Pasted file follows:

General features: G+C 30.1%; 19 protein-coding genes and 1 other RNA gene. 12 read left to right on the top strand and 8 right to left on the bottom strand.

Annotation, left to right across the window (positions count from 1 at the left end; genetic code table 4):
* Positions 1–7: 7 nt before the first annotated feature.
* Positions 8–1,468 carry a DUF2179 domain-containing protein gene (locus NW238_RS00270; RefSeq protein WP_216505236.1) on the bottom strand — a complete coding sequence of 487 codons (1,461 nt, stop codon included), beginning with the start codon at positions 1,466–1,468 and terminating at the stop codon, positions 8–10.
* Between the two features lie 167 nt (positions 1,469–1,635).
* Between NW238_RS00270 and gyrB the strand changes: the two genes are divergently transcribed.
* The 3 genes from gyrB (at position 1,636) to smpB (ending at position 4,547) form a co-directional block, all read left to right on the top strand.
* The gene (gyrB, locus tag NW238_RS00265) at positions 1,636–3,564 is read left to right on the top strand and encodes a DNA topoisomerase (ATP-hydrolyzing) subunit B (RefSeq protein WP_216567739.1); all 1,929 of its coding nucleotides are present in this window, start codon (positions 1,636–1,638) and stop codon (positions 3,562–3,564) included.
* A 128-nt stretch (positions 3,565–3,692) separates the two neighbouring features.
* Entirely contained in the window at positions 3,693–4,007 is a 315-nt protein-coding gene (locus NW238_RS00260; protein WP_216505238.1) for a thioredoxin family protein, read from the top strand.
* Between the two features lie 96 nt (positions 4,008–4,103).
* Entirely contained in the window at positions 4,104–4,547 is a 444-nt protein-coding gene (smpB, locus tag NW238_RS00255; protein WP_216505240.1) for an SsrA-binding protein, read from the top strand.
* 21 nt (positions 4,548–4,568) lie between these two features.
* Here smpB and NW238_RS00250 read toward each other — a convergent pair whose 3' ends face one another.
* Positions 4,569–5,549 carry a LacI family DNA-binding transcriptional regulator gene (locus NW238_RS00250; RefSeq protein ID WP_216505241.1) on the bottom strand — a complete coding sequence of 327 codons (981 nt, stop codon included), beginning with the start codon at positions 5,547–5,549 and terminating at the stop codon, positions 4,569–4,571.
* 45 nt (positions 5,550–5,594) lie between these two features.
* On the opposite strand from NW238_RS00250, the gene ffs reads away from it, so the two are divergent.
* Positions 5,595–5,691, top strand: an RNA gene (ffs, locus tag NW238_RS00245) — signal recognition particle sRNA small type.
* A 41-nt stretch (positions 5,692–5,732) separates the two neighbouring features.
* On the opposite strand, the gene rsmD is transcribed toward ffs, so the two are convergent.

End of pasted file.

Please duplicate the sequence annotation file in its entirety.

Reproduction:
General features: G+C 30.1%; 19 protein-coding genes and 1 other RNA gene. 12 read left to right on the top strand and 8 right to left on the bottom strand.

Annotation, left to right across the window (positions count from 1 at the left end; genetic code table 4):
* Positions 1–7: 7 nt before the first annotated feature.
* Positions 8–1,468 carry a DUF2179 domain-containing protein gene (locus NW238_RS00270; RefSeq protein WP_216505236.1) on the bottom strand — a complete coding sequence of 487 codons (1,461 nt, stop codon included), beginning with the start codon at positions 1,466–1,468 and terminating at the stop codon, positions 8–10.
* Between the two features lie 167 nt (positions 1,469–1,635).
* Between NW238_RS00270 and gyrB the strand changes: the two genes are divergently transcribed.
* The 3 genes from gyrB (at position 1,636) to smpB (ending at position 4,547) form a co-directional block, all read left to right on the top strand.
* The gene (gyrB, locus tag NW238_RS00265) at positions 1,636–3,564 is read left to right on the top strand and encodes a DNA topoisomerase (ATP-hydrolyzing) subunit B (RefSeq protein WP_216567739.1); all 1,929 of its coding nucleotides are present in this window, start codon (positions 1,636–1,638) and stop codon (positions 3,562–3,564) included.
* A 128-nt stretch (positions 3,565–3,692) separates the two neighbouring features.
* Entirely contained in the window at positions 3,693–4,007 is a 315-nt protein-coding gene (locus NW238_RS00260; protein WP_216505238.1) for a thioredoxin family protein, read from the top strand.
* Between the two features lie 96 nt (positions 4,008–4,103).
* Entirely contained in the window at positions 4,104–4,547 is a 444-nt protein-coding gene (smpB, locus tag NW238_RS00255; protein WP_216505240.1) for an SsrA-binding protein, read from the top strand.
* 21 nt (positions 4,548–4,568) lie between these two features.
* Here smpB and NW238_RS00250 read toward each other — a convergent pair whose 3' ends face one another.
* Positions 4,569–5,549 carry a LacI family DNA-binding transcriptional regulator gene (locus NW238_RS00250; RefSeq protein ID WP_216505241.1) on the bottom strand — a complete coding sequence of 327 codons (981 nt, stop codon included), beginning with the start codon at positions 5,547–5,549 and terminating at the stop codon, positions 4,569–4,571.
* 45 nt (positions 5,550–5,594) lie between these two features.
* On the opposite strand from NW238_RS00250, the gene ffs reads away from it, so the two are divergent.
* Positions 5,595–5,691, top strand: an RNA gene (ffs, locus tag NW238_RS00245) — signal recognition particle sRNA small type.
* A 41-nt stretch (positions 5,692–5,732) separates the two neighbouring features.
* On the opposite strand, the gene rsmD is transcribed toward ffs, so the two are convergent.